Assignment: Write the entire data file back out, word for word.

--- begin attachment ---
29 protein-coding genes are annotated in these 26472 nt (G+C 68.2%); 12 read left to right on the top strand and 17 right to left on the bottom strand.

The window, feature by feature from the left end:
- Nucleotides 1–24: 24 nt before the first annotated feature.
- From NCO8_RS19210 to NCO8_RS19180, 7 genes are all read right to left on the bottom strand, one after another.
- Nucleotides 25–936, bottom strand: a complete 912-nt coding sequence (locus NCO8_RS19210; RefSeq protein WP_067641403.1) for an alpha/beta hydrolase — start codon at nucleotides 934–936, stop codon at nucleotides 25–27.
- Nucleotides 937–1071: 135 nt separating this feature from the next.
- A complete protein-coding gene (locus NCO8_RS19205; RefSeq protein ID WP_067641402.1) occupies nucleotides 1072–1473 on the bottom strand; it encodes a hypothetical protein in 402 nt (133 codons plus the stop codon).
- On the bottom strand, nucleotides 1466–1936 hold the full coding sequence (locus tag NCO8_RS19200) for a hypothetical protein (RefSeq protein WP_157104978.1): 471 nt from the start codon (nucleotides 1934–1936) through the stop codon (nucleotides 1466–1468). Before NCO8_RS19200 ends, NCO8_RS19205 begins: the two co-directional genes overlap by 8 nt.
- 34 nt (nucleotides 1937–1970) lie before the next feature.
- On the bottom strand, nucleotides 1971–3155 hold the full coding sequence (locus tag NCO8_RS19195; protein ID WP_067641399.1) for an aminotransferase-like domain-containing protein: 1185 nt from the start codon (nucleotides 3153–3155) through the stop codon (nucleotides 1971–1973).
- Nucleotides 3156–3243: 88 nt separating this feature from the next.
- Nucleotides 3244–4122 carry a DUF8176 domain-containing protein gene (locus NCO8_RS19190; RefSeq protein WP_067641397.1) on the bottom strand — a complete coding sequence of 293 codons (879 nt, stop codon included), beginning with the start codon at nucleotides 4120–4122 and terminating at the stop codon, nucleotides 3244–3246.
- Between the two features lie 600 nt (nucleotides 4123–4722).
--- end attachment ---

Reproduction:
29 protein-coding genes are annotated in these 26472 nt (G+C 68.2%); 12 read left to right on the top strand and 17 right to left on the bottom strand.

The window, feature by feature from the left end:
- Nucleotides 1–24: 24 nt before the first annotated feature.
- From NCO8_RS19210 to NCO8_RS19180, 7 genes are all read right to left on the bottom strand, one after another.
- Nucleotides 25–936, bottom strand: a complete 912-nt coding sequence (locus NCO8_RS19210; RefSeq protein WP_067641403.1) for an alpha/beta hydrolase — start codon at nucleotides 934–936, stop codon at nucleotides 25–27.
- Nucleotides 937–1071: 135 nt separating this feature from the next.
- A complete protein-coding gene (locus NCO8_RS19205; RefSeq protein ID WP_067641402.1) occupies nucleotides 1072–1473 on the bottom strand; it encodes a hypothetical protein in 402 nt (133 codons plus the stop codon).
- On the bottom strand, nucleotides 1466–1936 hold the full coding sequence (locus tag NCO8_RS19200) for a hypothetical protein (RefSeq protein WP_157104978.1): 471 nt from the start codon (nucleotides 1934–1936) through the stop codon (nucleotides 1466–1468). Before NCO8_RS19200 ends, NCO8_RS19205 begins: the two co-directional genes overlap by 8 nt.
- 34 nt (nucleotides 1937–1970) lie before the next feature.
- On the bottom strand, nucleotides 1971–3155 hold the full coding sequence (locus tag NCO8_RS19195; protein ID WP_067641399.1) for an aminotransferase-like domain-containing protein: 1185 nt from the start codon (nucleotides 3153–3155) through the stop codon (nucleotides 1971–1973).
- Nucleotides 3156–3243: 88 nt separating this feature from the next.
- Nucleotides 3244–4122 carry a DUF8176 domain-containing protein gene (locus NCO8_RS19190; RefSeq protein WP_067641397.1) on the bottom strand — a complete coding sequence of 293 codons (879 nt, stop codon included), beginning with the start codon at nucleotides 4120–4122 and terminating at the stop codon, nucleotides 3244–3246.
- Between the two features lie 600 nt (nucleotides 4123–4722).